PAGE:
California health leaders discuss disparities in children’s health


Hannah Saunders


Healthcare leaders met at the 2024 Northern California State of Reform Health Policy Conference last month to discuss the state of children’s health and welfare in the state, and consider ways to make improvements. 

Mike Odeh, senior director of Health at Children Now, discussed the state auditor’s reports that highlight deficiencies in the Medi-Cal delivery system. He noted that children require basic preventative healthcare, like immunizations and an assortment of screenings, which Black infants and toddlers are least likely to receive when compared to other races. 

“We’re tracking the right measures, but we’re not doing very well on them,” Odeh said. 

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While Palav Babaria, chief quality officer and deputy director of Quality and Population Health Management at California’s Department of Health Care Services, only sees adult patients, she said every adult with complex chronic health conditions can trace those conditions back to their childhood. Babaria said an ounce of prevention is worth one pound of cure, which she sees in the state’s healthcare delivery system on a daily basis. 

“The only way we’re going to move the health and wellness of our state (forward) is really by tackling the challenges that exist in the maternal child space,” Babaria said. 

To tackle these challenges, Babaria said providers must be smarter about where they spend their time, energy, and resources. Data shows that California is lagging in children’s preventative care, maternity outcomes, and birth equity, Babaria said. CalAIM (California Advancing and Innovating Medi-Cal) is a great opportunity to drive that change, she said.

Nancy Wongvipat Kalev, senior director of Systems of Care at Health Net, said she had not seen a systemic focus on addressing social determinants of health in her career until CalAIM was launched in 2022. Kalev said CalAIM provides an opportunity to build a workforce that centers on individuals with lived experiences, which is helpful when it comes to addressing Medi-Cal members’ confusion around benefits and eligibility. Part of that confusion is due to the differences in CalAIM benefits between adults and children.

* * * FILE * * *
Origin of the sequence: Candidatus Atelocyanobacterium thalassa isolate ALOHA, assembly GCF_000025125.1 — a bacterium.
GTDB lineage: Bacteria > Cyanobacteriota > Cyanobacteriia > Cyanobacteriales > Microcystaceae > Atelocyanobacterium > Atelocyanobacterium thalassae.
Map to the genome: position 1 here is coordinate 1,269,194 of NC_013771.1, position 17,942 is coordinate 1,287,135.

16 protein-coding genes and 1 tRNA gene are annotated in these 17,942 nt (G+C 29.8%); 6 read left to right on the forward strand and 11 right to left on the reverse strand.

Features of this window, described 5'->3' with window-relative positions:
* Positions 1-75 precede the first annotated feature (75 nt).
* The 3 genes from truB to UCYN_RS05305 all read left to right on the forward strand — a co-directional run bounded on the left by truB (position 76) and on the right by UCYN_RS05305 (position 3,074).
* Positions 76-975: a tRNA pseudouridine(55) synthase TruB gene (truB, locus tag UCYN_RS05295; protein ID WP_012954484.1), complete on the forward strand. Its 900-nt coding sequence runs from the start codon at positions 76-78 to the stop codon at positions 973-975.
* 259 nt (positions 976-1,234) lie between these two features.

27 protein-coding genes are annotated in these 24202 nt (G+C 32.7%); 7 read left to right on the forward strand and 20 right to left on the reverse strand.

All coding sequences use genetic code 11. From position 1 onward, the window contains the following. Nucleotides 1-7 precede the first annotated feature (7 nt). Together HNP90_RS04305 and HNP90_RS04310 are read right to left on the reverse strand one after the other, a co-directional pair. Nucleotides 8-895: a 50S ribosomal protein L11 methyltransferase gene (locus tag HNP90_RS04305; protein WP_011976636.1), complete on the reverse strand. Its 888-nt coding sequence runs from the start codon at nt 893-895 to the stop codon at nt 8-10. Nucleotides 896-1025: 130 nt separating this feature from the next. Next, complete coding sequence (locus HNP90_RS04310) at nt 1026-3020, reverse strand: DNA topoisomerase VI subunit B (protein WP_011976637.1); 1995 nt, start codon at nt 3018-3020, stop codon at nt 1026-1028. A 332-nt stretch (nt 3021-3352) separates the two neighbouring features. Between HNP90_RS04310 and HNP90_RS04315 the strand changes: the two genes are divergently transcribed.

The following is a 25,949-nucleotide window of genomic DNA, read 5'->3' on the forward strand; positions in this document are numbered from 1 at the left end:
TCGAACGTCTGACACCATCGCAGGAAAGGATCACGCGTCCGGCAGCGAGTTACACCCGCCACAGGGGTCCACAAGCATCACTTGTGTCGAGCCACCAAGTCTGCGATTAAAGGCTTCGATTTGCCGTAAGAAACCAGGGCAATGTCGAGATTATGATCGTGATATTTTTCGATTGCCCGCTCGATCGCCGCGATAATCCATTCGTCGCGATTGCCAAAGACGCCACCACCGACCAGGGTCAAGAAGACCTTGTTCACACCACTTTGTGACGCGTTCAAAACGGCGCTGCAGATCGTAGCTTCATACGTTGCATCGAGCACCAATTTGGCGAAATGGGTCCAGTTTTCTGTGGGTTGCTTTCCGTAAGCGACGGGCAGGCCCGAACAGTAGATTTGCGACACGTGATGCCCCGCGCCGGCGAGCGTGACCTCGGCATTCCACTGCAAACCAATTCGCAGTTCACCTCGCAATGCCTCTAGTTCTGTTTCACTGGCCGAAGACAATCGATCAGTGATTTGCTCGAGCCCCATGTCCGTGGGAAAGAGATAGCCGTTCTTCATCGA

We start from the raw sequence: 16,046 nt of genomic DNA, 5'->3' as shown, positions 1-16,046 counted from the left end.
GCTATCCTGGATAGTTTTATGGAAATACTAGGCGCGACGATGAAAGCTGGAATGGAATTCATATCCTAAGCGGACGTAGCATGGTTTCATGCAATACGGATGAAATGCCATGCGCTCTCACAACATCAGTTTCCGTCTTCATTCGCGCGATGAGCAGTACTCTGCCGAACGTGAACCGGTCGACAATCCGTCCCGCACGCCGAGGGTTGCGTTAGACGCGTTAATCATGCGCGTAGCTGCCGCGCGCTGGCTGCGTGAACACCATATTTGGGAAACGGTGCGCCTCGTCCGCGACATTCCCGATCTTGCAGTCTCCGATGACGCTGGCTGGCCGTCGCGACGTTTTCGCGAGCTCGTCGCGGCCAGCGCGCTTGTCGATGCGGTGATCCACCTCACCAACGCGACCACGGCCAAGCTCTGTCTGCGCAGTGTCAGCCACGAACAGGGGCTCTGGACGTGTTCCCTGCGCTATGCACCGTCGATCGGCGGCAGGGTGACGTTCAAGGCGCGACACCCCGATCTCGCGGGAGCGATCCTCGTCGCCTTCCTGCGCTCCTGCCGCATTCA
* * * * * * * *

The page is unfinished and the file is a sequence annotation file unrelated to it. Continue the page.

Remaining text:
Addressing challenges through core functions is a focus of Julie Gallelo, executive director of First Five. First Five’s upcoming strategic plan will focus on delivery systems, Gallelo said. She discussed several campaign efforts aiming to address adverse child health outcomes. 

“Our Black Child Legacy Campaign is laser-focused on reducing preventable African American child deaths caused by perinatal conditions: low birth weight and prematurity, sleep-related deaths, child abuse, neglect, and homicides,” Gallelo said.

First Five also funds the Black Mothers United program, which Gallelo said is a prime example of enhanced care management. The program connects pregnant African Americans to peer support coaches (community health workers and doulas). The community health workers act as mentors, advocates, and friends, Gallelo said. The program focuses on African American birthing people in the state’s seven highest zip codes for child deaths due to perinatal conditions. 

“We also fund programming to reduce infant-sleep deaths, which includes education; we also give a crib to anybody in the county who needs a safe place to sleep their child,” Gallelo said.

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